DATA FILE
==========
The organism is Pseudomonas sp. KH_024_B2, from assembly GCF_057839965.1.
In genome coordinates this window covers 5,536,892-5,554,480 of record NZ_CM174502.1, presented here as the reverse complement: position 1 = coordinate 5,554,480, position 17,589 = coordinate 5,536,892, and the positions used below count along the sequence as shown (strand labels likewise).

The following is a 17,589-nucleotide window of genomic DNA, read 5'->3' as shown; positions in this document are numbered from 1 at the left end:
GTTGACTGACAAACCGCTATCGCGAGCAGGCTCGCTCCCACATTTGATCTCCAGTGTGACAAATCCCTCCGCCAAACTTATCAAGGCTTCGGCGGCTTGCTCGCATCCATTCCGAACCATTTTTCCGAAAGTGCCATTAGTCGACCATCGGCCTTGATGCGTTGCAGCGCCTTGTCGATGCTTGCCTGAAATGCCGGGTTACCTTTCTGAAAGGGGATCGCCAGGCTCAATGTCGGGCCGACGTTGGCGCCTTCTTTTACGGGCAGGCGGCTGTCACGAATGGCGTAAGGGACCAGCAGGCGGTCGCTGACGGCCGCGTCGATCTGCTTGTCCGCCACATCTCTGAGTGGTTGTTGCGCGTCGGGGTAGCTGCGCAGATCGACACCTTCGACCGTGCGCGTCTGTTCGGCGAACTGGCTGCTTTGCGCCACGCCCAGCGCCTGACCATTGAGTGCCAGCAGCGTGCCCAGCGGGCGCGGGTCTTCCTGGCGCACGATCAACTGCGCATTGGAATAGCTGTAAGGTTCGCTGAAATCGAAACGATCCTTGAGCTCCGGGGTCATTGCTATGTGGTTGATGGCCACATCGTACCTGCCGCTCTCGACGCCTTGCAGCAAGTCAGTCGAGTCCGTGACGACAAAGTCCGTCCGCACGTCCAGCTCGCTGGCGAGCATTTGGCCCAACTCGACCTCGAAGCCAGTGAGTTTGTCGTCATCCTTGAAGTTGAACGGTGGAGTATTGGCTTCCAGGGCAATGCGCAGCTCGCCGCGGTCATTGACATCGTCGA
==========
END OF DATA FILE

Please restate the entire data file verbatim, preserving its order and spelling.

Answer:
The organism is Pseudomonas sp. KH_024_B2, from assembly GCF_057839965.1.
In genome coordinates this window covers 5,536,892-5,554,480 of record NZ_CM174502.1, presented here as the reverse complement: position 1 = coordinate 5,554,480, position 17,589 = coordinate 5,536,892, and the positions used below count along the sequence as shown (strand labels likewise).

The following is a 17,589-nucleotide window of genomic DNA, read 5'->3' as shown; positions in this document are numbered from 1 at the left end:
GTTGACTGACAAACCGCTATCGCGAGCAGGCTCGCTCCCACATTTGATCTCCAGTGTGACAAATCCCTCCGCCAAACTTATCAAGGCTTCGGCGGCTTGCTCGCATCCATTCCGAACCATTTTTCCGAAAGTGCCATTAGTCGACCATCGGCCTTGATGCGTTGCAGCGCCTTGTCGATGCTTGCCTGAAATGCCGGGTTACCTTTCTGAAAGGGGATCGCCAGGCTCAATGTCGGGCCGACGTTGGCGCCTTCTTTTACGGGCAGGCGGCTGTCACGAATGGCGTAAGGGACCAGCAGGCGGTCGCTGACGGCCGCGTCGATCTGCTTGTCCGCCACATCTCTGAGTGGTTGTTGCGCGTCGGGGTAGCTGCGCAGATCGACACCTTCGACCGTGCGCGTCTGTTCGGCGAACTGGCTGCTTTGCGCCACGCCCAGCGCCTGACCATTGAGTGCCAGCAGCGTGCCCAGCGGGCGCGGGTCTTCCTGGCGCACGATCAACTGCGCATTGGAATAGCTGTAAGGTTCGCTGAAATCGAAACGATCCTTGAGCTCCGGGGTCATTGCTATGTGGTTGATGGCCACATCGTACCTGCCGCTCTCGACGCCTTGCAGCAAGTCAGTCGAGTCCGTGACGACAAAGTCCGTCCGCACGTCCAGCTCGCTGGCGAGCATTTGGCCCAACTCGACCTCGAAGCCAGTGAGTTTGTCGTCATCCTTGAAGTTGAACGGTGGAGTATTGGCTTCCAGGGCAATGCGCAGCTCGCCGCGGTCATTGACATCGTCGA